Mock trial team preparing for their day in court

Group goes to regional tourney Saturday
Scott De Laruelle

Photo by Scott De Laruelle. Oregon High School mock trial attorney Carly Foor interviews witness Lindsey Jaeggi during the group’s practice session after school Tuesday afternoon.

The thought of going before a real judge to argue a case isn’t what most high schoolers have in mind as a good time. But the Oregon High School students on Brian Towns’ mock trial team relish the opportunity to show their stuff.

Students will have a chance to do just that during the annual competitions, which begin with regional tournaments across the state on Saturday, Feb. 8. Semi-final and final competitions are set for March 9-10.

Started in 1983, the Wisconsin High School Mock Trial Program uses facts and case materials developed by Wisconsin attorneys. Students analyze and prepare a case, serve as witnesses, argue their assigned roles and receive input and feedback from attorneys and judges.

Towns took over last year from long-time coach Brian Root, who still plays a role in students’ learning through his high school law class. Last year, the seven-member team placed third at the regional competition in Madison, and this year’s team is looking to improve on that solid showing.

“We’ve been preparing by way of regular practices during the week, usually on Tuesdays and Thursdays,” he said. “We’ve also had four scrimmages with other high schools at the UW-Madison Law School.”

Being a part of the mock trial team takes a “significant” commitment of time and effort, Towns said. Team members, who serve in either lawyer or witness roles (or occasionally a combination of the two), develop their own understanding of the case, legal theories, themes, opening and closing statements, as well as questions and answers for direct and cross examinations.  

All the while, they work on building an understanding of evidentiary rules, what evidence is admissible and when to make objections. There is also, of course, the challenge of working with others.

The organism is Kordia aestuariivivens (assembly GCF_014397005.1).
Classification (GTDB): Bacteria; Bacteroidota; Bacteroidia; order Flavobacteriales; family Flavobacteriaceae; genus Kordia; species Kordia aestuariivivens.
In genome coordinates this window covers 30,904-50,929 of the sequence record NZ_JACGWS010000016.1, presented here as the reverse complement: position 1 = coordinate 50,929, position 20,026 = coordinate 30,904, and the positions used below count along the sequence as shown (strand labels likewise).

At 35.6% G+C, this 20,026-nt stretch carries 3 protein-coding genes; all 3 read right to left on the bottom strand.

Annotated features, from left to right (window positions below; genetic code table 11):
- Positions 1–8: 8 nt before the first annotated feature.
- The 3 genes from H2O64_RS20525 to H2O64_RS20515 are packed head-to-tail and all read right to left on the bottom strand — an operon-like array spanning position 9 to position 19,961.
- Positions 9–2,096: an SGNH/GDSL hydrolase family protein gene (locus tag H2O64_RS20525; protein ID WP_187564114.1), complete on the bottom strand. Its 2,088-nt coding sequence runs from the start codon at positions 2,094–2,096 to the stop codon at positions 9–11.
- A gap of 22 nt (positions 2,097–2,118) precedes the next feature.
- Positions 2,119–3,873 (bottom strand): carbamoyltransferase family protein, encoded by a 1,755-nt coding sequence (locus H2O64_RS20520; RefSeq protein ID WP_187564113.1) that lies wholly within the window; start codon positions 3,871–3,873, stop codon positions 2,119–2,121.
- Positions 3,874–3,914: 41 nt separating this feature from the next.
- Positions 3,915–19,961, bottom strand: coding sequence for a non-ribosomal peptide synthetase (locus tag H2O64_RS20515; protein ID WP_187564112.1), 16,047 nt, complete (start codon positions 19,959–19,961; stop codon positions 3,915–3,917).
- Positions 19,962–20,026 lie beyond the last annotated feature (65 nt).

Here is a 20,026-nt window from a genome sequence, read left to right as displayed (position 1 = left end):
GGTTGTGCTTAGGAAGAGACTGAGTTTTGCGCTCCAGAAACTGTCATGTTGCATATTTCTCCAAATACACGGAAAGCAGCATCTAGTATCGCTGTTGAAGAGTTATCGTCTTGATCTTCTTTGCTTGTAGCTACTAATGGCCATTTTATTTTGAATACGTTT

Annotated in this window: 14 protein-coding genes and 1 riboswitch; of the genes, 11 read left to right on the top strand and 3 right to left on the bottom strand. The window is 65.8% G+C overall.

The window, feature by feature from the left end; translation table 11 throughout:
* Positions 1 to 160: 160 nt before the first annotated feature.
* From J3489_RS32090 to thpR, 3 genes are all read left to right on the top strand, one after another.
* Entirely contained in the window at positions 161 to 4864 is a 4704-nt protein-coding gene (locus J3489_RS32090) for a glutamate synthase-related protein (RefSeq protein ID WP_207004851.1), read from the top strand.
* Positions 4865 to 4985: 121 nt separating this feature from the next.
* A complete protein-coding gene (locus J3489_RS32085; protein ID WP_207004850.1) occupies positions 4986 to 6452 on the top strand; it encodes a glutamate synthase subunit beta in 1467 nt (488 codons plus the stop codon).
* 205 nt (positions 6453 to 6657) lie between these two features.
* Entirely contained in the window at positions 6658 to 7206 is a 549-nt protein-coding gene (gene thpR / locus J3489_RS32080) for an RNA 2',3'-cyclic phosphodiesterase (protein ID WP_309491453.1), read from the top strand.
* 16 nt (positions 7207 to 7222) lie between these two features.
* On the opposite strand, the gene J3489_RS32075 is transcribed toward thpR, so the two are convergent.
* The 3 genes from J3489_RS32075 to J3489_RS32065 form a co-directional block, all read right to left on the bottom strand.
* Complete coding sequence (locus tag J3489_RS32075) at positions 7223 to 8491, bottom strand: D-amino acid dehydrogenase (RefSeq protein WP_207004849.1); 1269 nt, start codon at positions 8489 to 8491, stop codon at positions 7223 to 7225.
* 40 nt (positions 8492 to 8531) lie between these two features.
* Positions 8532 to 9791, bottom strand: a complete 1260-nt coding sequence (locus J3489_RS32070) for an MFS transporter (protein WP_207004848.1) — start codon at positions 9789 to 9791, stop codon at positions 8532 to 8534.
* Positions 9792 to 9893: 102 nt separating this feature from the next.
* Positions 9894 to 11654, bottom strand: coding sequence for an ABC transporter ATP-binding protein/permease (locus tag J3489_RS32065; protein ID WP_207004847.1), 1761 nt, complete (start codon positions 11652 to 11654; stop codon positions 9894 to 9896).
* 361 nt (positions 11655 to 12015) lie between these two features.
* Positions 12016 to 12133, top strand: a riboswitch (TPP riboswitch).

“This is definitely a team endeavor,” he said. “There is a lot for everyone to put together; and the putting-it-all-together part, of course, is the challenge.”

Students excited

Kim Gehrmann – the only freshman on the team – got involved in mock trial because she enjoys debate and the law. In competition, she’s a plaintiff lawyer and does both direct and cross examinations as well as presenting the opening statement. She said the preparation has been going well, with a lot of hard work involved.

“I’m definitely looking forward to the competition,” Gehrmann said. “It will be fun and exciting to go out and see how we measure up against other schools.”

Senior Maya Irvin-Vitela joined the class after a Law and American Society class piqued her interest.

“This season has been amazing,” she said. “Though there has been a lot of long nights, a few tears here and there and more rewriting than I’d care to admit, Mock Trial is definitely a family. It has really taught me the importance of not only being surrounded by people who think like you do, but also being surrounded by people who don’t.”

Irvin-Vitela said she definitely plans on going into a law-related career.  

“I’m not sure if law school is on my horizon or not, but I can’t imagine a life without learning about the law,” she said.

Senior Carly Foor, in her second year on the team, said she has always been interested in criminal justice and law, so when she heard about the team, she immediately joined up. She will attend UW-Platteville next year and plans to major in criminal justice.

“Mock trial teaches us about basic courtroom advocacy and we gain a basic knowledge of courtroom and evidence rules as well as bettering our writing and public speaking skills,” she said. “It’s been a big time commitment but it’s worth it. I love my team and I love spending time with them.”

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